Manislam- Islam and masculinity (Norway, 60 minutes)
Directed by: Nefise Özkal Lorentzen
Written by: Nefise Özkal Lorentzen, Jørgen Lorentzen
Article by Julie Evensen:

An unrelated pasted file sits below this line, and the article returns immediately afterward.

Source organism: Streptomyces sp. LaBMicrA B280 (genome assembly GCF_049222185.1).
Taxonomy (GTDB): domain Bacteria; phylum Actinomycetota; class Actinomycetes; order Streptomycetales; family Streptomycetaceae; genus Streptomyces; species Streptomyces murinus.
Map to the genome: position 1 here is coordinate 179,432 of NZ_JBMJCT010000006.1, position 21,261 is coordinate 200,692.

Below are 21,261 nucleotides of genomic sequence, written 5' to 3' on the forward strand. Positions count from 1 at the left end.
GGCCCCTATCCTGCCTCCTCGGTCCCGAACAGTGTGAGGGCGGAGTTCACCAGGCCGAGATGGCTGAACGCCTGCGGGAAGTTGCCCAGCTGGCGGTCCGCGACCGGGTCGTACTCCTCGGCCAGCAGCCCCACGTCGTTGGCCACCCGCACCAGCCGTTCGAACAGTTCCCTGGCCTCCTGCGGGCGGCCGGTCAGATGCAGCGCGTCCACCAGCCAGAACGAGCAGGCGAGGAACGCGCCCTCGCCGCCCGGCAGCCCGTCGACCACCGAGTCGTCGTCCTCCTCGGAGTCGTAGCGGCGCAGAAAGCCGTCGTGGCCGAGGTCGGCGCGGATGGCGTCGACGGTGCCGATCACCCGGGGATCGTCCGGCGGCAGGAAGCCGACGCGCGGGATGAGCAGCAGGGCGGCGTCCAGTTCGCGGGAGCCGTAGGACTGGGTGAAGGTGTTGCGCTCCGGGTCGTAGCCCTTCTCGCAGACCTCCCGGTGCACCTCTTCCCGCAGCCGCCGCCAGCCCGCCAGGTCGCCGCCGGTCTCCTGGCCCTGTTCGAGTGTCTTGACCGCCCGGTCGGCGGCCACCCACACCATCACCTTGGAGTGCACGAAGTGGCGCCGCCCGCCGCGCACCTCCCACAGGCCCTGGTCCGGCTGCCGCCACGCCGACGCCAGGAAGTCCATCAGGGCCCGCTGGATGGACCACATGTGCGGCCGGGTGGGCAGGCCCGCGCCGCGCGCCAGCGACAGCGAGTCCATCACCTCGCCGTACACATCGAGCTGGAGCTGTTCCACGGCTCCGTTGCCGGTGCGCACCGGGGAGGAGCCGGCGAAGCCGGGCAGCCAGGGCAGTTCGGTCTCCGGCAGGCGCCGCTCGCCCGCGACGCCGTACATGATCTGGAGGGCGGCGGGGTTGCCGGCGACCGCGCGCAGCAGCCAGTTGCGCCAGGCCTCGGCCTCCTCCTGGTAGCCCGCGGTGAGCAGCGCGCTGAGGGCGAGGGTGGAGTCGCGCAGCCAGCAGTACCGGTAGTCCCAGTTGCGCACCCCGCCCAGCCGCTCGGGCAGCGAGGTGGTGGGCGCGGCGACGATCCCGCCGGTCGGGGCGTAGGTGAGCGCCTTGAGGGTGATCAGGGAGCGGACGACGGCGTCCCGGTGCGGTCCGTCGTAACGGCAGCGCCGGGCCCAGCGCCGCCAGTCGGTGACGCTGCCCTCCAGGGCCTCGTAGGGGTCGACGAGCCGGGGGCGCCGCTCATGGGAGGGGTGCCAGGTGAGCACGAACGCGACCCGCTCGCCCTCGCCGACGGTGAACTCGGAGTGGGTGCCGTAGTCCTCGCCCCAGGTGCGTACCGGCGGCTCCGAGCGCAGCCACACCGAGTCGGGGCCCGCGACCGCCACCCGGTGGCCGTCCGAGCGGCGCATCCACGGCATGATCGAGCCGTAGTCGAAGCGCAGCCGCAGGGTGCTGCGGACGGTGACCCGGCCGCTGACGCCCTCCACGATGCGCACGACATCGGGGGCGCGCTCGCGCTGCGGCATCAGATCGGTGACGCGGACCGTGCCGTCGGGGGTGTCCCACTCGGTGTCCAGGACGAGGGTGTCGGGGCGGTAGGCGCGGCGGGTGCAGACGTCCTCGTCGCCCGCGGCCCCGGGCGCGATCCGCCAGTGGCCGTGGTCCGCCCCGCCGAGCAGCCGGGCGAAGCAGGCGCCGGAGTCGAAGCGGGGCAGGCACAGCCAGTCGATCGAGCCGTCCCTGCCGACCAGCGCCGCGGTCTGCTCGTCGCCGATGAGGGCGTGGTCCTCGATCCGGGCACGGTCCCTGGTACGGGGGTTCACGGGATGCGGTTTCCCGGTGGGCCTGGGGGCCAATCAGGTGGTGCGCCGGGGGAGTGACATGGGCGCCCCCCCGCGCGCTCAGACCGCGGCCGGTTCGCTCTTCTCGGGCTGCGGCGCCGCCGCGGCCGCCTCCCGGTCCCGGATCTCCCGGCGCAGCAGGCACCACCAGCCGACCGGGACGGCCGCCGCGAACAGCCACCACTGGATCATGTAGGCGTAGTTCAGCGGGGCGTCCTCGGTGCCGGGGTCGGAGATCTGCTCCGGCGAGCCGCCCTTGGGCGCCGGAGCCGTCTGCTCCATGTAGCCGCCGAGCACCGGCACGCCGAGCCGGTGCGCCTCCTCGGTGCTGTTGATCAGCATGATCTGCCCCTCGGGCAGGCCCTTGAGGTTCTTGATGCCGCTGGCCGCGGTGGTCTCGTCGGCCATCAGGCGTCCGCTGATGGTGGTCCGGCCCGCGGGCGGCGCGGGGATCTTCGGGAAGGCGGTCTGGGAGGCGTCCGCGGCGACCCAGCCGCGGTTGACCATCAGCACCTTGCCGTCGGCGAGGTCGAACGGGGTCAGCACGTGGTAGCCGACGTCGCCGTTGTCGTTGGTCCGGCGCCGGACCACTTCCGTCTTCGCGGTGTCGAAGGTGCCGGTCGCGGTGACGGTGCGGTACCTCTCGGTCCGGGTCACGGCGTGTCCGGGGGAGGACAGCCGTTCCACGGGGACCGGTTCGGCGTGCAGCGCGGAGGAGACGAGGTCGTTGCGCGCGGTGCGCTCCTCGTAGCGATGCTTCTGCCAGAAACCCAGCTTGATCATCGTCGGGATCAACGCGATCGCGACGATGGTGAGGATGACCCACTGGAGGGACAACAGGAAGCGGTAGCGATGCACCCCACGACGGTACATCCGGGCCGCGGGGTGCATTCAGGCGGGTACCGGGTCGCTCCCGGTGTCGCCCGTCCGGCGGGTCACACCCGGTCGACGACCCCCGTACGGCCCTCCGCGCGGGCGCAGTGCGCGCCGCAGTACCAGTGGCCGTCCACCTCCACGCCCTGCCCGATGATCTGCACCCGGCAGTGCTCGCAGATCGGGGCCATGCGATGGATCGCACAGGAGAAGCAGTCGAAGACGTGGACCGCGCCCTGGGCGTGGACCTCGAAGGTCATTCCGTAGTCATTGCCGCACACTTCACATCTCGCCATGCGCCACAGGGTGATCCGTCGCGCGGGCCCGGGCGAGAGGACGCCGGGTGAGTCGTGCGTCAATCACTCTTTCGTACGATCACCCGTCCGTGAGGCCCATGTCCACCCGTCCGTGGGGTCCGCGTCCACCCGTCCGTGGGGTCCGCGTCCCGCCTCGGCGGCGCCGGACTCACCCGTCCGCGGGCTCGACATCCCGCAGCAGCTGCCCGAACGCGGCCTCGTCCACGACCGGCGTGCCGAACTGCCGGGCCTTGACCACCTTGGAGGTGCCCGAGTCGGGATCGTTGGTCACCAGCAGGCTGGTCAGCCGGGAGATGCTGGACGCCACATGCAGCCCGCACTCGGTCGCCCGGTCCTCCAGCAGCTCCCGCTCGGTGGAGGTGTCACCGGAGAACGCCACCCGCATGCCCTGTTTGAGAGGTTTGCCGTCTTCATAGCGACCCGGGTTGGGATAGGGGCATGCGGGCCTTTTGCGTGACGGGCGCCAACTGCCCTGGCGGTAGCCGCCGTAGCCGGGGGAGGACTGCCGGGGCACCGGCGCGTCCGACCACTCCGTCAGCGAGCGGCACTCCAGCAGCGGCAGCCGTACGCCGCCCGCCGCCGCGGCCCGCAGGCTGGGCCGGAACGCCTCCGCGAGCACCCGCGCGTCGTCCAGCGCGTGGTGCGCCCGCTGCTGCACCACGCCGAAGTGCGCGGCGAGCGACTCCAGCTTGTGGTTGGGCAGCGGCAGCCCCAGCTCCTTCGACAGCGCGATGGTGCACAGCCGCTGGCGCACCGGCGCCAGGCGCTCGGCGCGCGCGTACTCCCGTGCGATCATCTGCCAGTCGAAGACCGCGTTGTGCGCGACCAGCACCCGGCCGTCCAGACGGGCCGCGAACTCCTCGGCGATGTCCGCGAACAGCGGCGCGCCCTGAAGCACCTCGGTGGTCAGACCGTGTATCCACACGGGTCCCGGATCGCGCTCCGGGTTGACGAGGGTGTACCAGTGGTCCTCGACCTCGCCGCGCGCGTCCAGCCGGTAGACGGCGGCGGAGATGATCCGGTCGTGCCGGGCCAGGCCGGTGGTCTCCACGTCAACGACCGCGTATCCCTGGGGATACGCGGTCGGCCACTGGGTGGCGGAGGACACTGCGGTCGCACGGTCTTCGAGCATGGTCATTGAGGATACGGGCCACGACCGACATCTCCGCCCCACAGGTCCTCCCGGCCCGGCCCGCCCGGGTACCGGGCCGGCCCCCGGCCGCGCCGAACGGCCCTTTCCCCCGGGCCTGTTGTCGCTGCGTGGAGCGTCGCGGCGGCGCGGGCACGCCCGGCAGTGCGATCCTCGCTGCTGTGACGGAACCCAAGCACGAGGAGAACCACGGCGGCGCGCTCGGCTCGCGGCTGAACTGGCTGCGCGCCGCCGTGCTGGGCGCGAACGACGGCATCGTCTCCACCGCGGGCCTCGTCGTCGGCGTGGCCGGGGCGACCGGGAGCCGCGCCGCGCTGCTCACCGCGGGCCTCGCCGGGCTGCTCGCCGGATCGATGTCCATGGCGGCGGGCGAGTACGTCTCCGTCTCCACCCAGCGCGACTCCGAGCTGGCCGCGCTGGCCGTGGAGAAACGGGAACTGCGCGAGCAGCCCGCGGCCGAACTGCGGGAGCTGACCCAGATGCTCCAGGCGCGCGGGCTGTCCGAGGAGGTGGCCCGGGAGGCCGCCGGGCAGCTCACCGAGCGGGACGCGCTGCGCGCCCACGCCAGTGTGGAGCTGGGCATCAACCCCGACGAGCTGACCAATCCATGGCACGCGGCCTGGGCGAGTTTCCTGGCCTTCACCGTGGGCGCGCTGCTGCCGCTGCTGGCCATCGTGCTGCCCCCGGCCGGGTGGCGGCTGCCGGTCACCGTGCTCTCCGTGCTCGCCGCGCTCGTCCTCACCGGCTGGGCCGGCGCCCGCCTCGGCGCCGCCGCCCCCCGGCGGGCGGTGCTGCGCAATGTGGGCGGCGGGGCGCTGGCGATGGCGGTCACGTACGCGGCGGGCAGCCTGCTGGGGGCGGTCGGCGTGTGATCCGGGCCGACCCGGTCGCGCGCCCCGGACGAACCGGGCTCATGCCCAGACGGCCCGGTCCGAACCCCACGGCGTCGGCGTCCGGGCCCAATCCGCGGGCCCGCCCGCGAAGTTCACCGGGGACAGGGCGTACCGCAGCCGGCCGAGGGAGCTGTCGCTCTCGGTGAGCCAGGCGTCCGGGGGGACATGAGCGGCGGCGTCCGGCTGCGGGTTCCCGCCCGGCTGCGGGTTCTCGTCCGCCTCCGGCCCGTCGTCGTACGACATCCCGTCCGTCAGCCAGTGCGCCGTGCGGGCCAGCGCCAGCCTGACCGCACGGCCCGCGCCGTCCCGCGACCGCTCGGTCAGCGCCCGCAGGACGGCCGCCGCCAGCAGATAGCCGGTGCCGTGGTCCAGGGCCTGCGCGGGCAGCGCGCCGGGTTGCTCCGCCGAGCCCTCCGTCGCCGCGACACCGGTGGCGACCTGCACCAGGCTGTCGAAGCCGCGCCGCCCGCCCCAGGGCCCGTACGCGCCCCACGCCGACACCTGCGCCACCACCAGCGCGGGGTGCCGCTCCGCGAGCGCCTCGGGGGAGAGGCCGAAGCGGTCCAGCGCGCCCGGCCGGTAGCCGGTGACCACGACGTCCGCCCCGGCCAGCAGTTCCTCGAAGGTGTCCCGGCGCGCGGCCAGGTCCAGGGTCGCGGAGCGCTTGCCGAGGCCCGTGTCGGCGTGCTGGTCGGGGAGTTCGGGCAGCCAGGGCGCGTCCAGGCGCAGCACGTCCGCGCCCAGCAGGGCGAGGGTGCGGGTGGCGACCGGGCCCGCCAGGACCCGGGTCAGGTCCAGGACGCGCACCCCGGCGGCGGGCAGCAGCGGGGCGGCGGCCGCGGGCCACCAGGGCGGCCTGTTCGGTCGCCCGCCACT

Manislam: Why does a man in Kuwait inspired by the 99 names of Allah and the Quranic stories create comics about super heroes called the 99? Why does a man in Bangladesh travel from one village to another and teach the community how to play a board-game? Why does a man in Indonesia encourage other men wearing mini shirts in a demonstration? They all have the same target. They will change the dark side of the masculinities in their cultures by playing games. They all want to reform Islam. How did it start? After 9/11, Nefise Özkal Lorentzen, Turkish- Norwegian filmmaker, decided to make a trilogy about alternative Islam. Her intention was neither to defend nor to explain the meaning of Islam in general, but rather to show the different sub-cultures within and various interpretations of Islam. “Gender” was the main password for her quest in the mystery of Islam. The first documentary, Gender me, about Islam and homosexuality, was released in 2008. The sequel, A Balloon for Allah, about women and Islam, was released in 2011. Now Integral Film presents her 3rd installment ManIslam about the power, the privileges and the burdens of masculinity. Manislam is possibly the most important one of all three, but also the most difficult one to make. It is always easier to portray the opposition to power than the power itself, and masculinity is in great length bound to the patriarchal tradition and power in Islam. We will follow Nefise’s voyage into understanding masculinities. She wishes to undress Muslim men from their patriarchal heritage. She will question the patriarchal tradition and search for the burdens of manhood in Islamic cultures, and she will pursue and discuss the freedom of men, democracy and equality, violence and oppression, emotionality and male sexuality. Since Nefise was a little girl she was aware of the fact that boys have more privileges than girls. However these privileges, which have kept the wheels of patriarchy running, have given happiness neither to women nor to men. Even though the power of patriarchy can transform the oceans into mud by dehumanization and militarization of the masses of men, it could not destroy her quest to find the stories of men, who want to purify and dilute Islam from patriarchy. She believes that through this quest she will re-build the bridges, which have been destroyed by gender- segregation.